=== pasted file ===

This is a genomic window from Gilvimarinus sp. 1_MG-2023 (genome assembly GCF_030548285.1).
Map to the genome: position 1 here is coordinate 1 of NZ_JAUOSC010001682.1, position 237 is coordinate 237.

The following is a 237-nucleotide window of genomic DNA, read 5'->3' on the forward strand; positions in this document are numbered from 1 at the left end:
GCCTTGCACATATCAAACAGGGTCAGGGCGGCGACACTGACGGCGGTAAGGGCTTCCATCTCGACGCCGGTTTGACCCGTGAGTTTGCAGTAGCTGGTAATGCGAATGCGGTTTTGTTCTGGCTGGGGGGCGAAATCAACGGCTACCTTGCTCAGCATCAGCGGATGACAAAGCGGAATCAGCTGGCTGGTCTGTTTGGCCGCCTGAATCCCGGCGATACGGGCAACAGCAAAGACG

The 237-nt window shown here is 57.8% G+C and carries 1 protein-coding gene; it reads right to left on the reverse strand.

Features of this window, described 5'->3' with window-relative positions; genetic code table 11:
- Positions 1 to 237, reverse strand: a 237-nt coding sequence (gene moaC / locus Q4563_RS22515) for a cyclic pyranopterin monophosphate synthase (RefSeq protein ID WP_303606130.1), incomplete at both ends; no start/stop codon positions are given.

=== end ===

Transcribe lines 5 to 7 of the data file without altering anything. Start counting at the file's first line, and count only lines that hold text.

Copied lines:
The 237-nt window shown here is 57.8% G+C and carries 1 protein-coding gene; it reads right to left on the reverse strand.

Features of this window, described 5'->3' with window-relative positions; genetic code table 11:
- Positions 1 to 237, reverse strand: a 237-nt coding sequence (gene moaC / locus Q4563_RS22515) for a cyclic pyranopterin monophosphate synthase (RefSeq protein ID WP_303606130.1), incomplete at both ends; no start/stop codon positions are given.